What. A . Week! Formula 1's first seven days of February 2024 became the sport's most breathless period in recent years, and came at just the right time.
Not content with usurping all of English football on transfer deadline day with Lewis Hamilton's Ferrari switch, F1 news has just kept coming nearly every day since that shock announcement.
F1 2023: Too Much For Me?
I'll be honest and say that the final run to Abu Dhabi last year was a slog with five races — plus two Sprint events — spread over a six-week period, sapping a lot of joy from the F1 fan behind this journalist.
Max Verstappen and Red Bull's supremacy didn't help, of course, with Sunday's Dutch-Austrian duel national anthem being the inevitable soundtrack to penning post-race notes all through the 2023 season.
The Groundhog Day effect was setting in, and I appreciated the Christmas break and lull before the car launches more than in any other season.
The Guenther Steiner news came just around that annual moment where I have my somewhat existential crisis about why I'm spending my life watching cars drive around in circles.
Friends who solely watch Drive to Survive and see me as their F1 guru wanted my thoughts (it's always nice to feel useful), and the unexpectedness of the announcement gave me a brief reminder about what the sport is like when it's unpredictable.
Sadly, the Charles Leclerc and Lando Norris contract extensions in an off-season without change dampened those embers of F1 optimism again, with Ferrari and McLaren making two logical but expected (re)signings.
Couple this with the underwhelming idea of a city-based Spanish GP in Madrid replacing Barcelona and Andretti's failed bid to broaden the grid... that Steiner shock seemed a long way off.
F1 2024: Give Me Even More
Then Thursday February 1st 2024, happened, and everything changed.
We all now know everything there is to know about Hamilton jumping ship to Ferrari, but that's because the seven-time champ reminded us, even those most jaded with the modern-day sport, how much F1 fills our hearts.
We know everything there is to know because, no matter your racing affiliation, that story regressed us all into wide-eyed children feverishly re-watching our favourite race on VHS (am I showing my age?), determined to find something new.
Scarlet red race suits with Hamilton's Photoshopped head NOT being YouTube thumbnail clickbait but a reality we'll exist in just one year from now is a mouthwatering prospect.
Yet it didn't stop there. Maybe the Hamilton-Ferrari combination heightened all my F1 senses, but the following week of news has had me on the edge of my seat awaiting the next twist.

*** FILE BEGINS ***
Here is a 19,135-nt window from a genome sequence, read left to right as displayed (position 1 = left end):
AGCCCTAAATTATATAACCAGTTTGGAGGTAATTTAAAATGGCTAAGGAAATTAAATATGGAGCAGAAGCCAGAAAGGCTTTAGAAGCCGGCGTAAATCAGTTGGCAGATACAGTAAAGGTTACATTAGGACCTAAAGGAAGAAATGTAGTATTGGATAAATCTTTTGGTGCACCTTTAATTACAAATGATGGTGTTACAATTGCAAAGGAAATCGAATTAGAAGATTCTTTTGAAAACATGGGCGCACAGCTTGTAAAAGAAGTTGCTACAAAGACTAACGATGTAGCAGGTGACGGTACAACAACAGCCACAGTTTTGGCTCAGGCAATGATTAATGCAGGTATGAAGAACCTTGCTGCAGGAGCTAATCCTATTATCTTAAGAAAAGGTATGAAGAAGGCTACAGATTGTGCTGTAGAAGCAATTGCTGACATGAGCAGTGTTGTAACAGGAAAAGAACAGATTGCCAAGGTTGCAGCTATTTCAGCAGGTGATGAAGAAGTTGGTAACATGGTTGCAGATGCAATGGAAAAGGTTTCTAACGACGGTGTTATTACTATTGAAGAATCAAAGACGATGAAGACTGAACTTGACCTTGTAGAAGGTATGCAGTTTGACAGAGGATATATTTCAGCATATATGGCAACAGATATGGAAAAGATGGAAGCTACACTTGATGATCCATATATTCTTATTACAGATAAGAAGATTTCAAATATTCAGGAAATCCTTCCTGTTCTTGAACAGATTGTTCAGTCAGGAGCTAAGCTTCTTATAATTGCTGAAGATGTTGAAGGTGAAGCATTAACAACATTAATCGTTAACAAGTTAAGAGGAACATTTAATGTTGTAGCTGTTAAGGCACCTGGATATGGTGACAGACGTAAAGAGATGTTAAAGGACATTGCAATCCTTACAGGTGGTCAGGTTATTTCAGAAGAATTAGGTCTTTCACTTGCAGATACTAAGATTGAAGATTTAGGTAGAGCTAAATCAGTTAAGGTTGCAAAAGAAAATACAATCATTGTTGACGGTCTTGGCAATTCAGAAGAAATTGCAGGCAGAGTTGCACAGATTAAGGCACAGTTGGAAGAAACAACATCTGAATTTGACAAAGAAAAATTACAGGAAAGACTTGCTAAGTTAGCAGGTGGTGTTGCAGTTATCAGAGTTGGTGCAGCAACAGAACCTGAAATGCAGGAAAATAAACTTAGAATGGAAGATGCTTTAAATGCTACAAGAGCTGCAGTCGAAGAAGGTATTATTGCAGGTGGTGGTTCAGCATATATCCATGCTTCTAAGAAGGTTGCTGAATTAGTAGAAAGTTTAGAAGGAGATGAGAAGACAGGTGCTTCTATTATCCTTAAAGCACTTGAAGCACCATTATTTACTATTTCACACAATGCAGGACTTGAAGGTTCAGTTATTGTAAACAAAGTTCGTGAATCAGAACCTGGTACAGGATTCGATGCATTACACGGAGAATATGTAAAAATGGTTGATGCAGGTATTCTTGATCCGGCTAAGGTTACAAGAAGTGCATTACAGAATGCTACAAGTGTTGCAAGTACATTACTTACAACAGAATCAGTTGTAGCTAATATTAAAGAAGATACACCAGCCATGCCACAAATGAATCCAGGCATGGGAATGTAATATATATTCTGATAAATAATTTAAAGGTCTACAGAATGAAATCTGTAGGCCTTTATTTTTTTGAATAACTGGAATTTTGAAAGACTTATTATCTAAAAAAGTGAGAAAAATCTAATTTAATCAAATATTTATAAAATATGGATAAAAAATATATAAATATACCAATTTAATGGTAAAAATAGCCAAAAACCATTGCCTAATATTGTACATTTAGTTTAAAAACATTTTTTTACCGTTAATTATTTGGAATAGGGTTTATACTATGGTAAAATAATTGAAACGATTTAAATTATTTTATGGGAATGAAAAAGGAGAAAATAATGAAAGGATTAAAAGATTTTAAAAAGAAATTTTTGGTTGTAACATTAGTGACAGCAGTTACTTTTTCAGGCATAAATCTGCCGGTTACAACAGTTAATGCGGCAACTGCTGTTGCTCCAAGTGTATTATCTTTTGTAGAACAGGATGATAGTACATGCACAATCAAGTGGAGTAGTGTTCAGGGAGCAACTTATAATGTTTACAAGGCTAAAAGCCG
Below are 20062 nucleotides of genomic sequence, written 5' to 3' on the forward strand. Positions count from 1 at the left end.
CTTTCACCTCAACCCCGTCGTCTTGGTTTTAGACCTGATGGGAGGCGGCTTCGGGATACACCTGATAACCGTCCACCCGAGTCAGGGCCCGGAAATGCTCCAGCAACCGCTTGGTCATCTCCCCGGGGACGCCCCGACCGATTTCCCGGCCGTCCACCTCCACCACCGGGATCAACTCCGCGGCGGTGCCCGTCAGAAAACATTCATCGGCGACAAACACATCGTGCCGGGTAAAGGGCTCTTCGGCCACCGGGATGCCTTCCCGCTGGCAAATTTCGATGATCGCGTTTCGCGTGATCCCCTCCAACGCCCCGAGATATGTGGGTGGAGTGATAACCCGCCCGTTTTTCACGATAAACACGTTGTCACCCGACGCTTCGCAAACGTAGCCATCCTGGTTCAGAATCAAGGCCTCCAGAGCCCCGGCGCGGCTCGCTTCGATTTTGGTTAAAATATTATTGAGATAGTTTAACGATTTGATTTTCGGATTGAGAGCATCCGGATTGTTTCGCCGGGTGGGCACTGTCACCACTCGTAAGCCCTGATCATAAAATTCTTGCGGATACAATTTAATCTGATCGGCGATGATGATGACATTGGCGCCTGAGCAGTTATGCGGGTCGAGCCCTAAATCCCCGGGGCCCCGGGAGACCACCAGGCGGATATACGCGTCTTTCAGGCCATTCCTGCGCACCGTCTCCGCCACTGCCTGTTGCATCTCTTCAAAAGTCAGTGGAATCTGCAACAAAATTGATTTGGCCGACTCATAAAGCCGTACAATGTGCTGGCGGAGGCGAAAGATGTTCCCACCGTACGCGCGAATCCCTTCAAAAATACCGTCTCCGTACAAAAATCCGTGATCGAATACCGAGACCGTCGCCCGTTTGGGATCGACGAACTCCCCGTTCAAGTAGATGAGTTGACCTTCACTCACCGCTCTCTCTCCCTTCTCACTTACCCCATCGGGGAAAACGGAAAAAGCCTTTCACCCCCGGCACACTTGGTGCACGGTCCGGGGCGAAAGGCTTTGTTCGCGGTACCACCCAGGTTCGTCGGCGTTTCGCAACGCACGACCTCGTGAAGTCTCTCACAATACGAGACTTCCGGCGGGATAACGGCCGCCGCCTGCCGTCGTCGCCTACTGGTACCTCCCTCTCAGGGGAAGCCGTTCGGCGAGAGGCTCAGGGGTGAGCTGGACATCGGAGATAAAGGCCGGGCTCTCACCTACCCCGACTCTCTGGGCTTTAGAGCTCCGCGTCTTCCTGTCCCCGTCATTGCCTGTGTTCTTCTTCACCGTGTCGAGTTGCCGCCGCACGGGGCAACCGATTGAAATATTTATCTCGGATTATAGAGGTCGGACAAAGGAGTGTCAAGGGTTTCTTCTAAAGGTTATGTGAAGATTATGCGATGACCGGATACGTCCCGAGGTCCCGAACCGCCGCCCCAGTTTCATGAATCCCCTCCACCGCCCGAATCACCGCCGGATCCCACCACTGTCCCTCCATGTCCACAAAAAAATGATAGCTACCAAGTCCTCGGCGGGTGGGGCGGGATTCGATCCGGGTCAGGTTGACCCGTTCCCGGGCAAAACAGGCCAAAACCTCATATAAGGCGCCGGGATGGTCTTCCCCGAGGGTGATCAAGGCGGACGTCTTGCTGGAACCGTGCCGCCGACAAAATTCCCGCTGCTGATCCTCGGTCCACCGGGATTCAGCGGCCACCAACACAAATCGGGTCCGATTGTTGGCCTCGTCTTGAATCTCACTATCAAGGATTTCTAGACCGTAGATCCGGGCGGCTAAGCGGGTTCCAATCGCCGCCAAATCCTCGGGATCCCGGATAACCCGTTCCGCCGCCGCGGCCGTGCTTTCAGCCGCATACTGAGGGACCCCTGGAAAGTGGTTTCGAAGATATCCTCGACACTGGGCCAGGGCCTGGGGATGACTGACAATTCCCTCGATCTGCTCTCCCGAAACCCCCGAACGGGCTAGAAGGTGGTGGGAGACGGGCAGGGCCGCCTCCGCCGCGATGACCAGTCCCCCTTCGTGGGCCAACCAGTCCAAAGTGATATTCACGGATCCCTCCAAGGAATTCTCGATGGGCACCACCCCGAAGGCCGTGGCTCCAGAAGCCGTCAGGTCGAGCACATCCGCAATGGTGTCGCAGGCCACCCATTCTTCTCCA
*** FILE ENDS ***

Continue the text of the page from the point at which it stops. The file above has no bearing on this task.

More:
Might Sebastian Vettel make a sensational return? Is Sergio Perez actually the Mexican Minister of Defence? Will Mika Hakkinen's sabbatical end? Everything seemed possible again.
That some outlets dropped Bernie Ecclestone in the drama as the voice of reason seems both believable and bizarre, but with everything else going on, I'm at the point where I'll gobble up all the gossip to sate my F1 appetite.
A high-profile rebranding of Stake F1 mired with alleged legal issues about using the sponsor's name and the fanbase just calling the Hinwil-team Sauber again is the epitome of pre-season shenanigans — and I'm not even touching that fluorescent livery.
Yet we're not even close to done, with Singapore's future in the balance amid a corruption investigation showing that, even in 2024, F1's long history of questionable contracts and deals with the devil continues.
Silverstone's great news about a 10-year contract extension is the cherry on top of all the craziness and bookends the week nicely, particularly for me as a Brit.
Madrid may have beaten out Barcelona, but the British GP remaining away from street circuits was the perfect tonic to see out February's first week with optimism about F1's future.
Although there are question marks hanging over nearly every story seen in the last week, some with potentially bleak endings, I felt engaged in Formula 1's uncertainty again at a level I probably haven't since those 90 minutes at Marina Bay last year.
Presumably, like anyone else who has somehow read this far, I'll always watch Formula 1 even when it lives up to the most apt description I know: "A sport where anything can happen, and it usually doesn't".
Yet February 2024 reminded me that I don't just watch F1; I love F1. And I cannot wait for the 2024 season to begin.
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